A Gift to Armenia’s Future

A Gift to Armenia's Future

March 31, 2006


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by Andranik Michaelian

Yerevan, Armenia — For 14-year-old Mariam Khachaturova, Orran is a second home, a place where dreams come true. “I attend Special School No. 5 in Yerevan,” Mariam said. “Every day after school, I rush to Orran with my cousin, Anya. If I miss even one day, I feel sad. Here, I can be myself, and I can learn new, interesting things. Today I have computer and English. My favorite class is English,” she added, smiling.

The Orran Benevolent Non-Governmental Organization (orran means “cradle” in Armenian) was founded in Yerevan in 2000 by political leader Raffi Hovhannisyan, who is from the Fresno area, and his wife, Armine, in order to help prevent the spread of destitution and begging among Armenia’s children and elderly. Their mission of helping families in need is overseen by a professional staff and several volunteers, and is supported by individual donations.

“Here at Orran, we address the educational, social, psychological, and medical needs of children from families living in extreme poverty or who have special problems,” explained Heriknaz Harutyunyan, executive director of Orran. “We also assist needy old people who have no family, and are alone in the world.”

Since 2000, Orran has become a hearth, a kindred home for children like Mariam. Here, children feel loved, protected, and safe. “Until four years ago, I lived in different orphanages with my brother,” Mariam said. “Then, my aunt, Janna, took us to stay with her in her home. My father is in Yerevan, but he never comes to see us. My mother had serious vision problems. They say one night she wandered into the street, and might have been hit by a car. We don’t know if she is alive or not.

“At home, I help my aunt with the dishes, and washing clothes. I don’t go down into the courtyard to play very often. I prefer reading a good book. I also like to paint, and write poetry and compositions. Most of all, I want to be an actress. At Orran, I get a chance to do all these things. For New Year’s, we had a play where we had to make a sad king happy, so spring would come. I played the part of one of the clowns who made the king happy.”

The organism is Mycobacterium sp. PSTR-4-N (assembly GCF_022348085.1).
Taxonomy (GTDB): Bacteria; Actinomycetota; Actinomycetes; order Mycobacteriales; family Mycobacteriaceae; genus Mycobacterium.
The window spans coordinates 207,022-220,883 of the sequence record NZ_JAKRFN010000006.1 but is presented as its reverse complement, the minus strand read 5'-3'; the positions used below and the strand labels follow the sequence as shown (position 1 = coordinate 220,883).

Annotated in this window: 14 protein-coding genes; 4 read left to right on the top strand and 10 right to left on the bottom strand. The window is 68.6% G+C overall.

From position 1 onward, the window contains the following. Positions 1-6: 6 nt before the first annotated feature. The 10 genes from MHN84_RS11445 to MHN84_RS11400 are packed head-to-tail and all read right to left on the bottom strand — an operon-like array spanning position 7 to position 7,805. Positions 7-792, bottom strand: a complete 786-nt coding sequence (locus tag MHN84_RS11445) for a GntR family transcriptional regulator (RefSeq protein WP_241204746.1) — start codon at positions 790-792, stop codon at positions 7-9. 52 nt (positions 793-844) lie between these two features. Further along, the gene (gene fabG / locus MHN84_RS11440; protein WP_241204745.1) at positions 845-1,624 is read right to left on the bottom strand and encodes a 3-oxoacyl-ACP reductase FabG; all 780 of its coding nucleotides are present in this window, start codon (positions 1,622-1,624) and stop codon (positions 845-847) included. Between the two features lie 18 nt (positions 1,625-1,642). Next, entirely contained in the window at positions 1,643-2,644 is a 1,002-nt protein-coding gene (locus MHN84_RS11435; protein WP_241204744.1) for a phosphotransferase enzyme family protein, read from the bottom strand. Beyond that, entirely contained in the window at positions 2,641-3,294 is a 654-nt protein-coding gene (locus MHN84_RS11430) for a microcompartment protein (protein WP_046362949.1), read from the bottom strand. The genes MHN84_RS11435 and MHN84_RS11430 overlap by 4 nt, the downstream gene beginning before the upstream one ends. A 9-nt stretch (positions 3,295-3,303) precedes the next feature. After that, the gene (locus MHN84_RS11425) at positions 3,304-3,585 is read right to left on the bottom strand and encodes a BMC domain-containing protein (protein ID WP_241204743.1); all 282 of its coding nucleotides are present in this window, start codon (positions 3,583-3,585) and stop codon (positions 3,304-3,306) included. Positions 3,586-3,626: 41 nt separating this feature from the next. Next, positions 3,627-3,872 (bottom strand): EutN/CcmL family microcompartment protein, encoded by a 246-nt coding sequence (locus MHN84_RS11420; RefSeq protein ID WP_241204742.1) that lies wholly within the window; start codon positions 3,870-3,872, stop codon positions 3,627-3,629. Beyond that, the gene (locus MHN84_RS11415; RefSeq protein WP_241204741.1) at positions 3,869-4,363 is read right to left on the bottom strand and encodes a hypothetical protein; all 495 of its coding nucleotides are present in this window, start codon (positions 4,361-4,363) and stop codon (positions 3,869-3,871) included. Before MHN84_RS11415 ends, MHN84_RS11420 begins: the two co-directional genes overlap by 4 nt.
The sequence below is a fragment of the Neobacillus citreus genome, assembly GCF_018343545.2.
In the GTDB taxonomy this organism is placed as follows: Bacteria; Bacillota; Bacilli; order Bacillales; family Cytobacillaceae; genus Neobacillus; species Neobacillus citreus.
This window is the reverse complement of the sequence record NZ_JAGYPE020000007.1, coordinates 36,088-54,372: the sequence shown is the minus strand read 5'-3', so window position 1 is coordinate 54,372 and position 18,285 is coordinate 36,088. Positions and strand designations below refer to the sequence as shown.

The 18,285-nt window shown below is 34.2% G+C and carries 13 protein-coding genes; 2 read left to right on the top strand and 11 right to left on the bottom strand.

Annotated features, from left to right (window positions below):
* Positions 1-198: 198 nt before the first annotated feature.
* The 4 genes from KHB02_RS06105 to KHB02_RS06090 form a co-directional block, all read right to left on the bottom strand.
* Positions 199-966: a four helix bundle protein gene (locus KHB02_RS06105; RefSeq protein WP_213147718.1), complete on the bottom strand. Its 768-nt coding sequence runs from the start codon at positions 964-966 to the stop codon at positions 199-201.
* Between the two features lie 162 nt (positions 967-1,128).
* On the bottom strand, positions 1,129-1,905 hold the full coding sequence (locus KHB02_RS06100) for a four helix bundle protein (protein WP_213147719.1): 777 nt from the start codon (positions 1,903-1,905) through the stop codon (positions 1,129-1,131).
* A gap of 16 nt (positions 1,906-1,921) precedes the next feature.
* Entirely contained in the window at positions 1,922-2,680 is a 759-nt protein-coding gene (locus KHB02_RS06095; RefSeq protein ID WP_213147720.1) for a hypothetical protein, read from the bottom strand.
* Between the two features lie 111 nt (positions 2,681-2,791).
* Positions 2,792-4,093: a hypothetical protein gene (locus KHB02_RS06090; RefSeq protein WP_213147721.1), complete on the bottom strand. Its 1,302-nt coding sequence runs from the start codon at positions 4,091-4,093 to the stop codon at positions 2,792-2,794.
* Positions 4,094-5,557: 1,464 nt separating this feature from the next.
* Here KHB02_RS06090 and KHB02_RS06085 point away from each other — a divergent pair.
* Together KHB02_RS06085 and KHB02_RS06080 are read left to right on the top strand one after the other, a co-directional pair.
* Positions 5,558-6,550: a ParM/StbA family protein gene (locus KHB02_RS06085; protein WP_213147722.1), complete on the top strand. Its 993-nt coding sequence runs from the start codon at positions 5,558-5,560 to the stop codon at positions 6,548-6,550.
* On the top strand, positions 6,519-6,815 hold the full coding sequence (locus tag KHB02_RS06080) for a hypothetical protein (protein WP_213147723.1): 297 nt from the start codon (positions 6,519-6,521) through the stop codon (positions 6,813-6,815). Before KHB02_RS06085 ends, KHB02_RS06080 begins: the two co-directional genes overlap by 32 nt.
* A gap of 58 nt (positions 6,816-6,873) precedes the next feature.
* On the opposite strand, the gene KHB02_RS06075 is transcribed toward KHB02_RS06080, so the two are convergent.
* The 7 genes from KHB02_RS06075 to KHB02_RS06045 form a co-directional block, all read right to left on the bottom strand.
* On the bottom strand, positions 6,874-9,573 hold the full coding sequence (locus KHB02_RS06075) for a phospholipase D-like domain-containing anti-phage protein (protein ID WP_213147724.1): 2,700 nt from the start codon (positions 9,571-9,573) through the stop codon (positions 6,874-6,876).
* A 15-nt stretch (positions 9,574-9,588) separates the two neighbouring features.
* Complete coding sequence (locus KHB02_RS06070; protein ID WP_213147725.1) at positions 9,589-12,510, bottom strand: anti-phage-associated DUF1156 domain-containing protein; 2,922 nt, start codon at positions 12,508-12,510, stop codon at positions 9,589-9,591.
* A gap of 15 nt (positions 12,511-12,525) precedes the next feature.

Surprise donation brightens Easter holiday

At Orran, two seminarians from the Gevorgyan Jemaran at Echmiadzin, Artur Mkitaryan and Arsen Maroukyan, assist in religious education and in organizing events for church holidays. For the Armenian Church holiday “Drntez,” the two students helped the children of Orran present a play about the coming of spring and the custom of bringing fire to Christ forty days after His birth.

“We were all happy when Mariam was chosen as best actress in the play,” Heriknaz Harutyunyan said. “Then, Arsen and Artur wanted to organize something special for Easter. One day, we received a phone call from the Fresno-based Armenian Technology Group office in Yerevan. They said they had 540 kilograms of raisins for us. It was a great surprise, a gift from God, something symbolic. This brought the Homeland, the Church, and the Armenian Diaspora closer together.”

For Mariam, receiving the raisins from Fresno was a special treat. “I love eating sweets. I had almost finished eating our raisins when my aunt saved enough to add to our Easter pilaf,” she said, laughing.

At Orran, plans are being made to send Mariam to a theatrical institute to learn to be an actress. “We all love Mariam,” Orran’s director stated. “We want the best for her, and we know this is what she wants.”

Outside, Mariam sat in a car, next to Orran’s physician. Mariam, who has vision problems, smiled as they drove off to purchase new glasses — a gift from Orran to Mariam, and to Armenia’s future.

To contact Orran, please e-mail the author at andranik@web.am

For more information about how you can help Armenia’s farmers, contact the ATG office at (559) 224-1000 or by e-mail (info@atgusa.org). Tax-deductible donations can be sent to ATG; 1300 E. Shaw, Suite 149; P.O.Box 5969; Fresno, CA 93755-5969.
You may also donate to ATG online.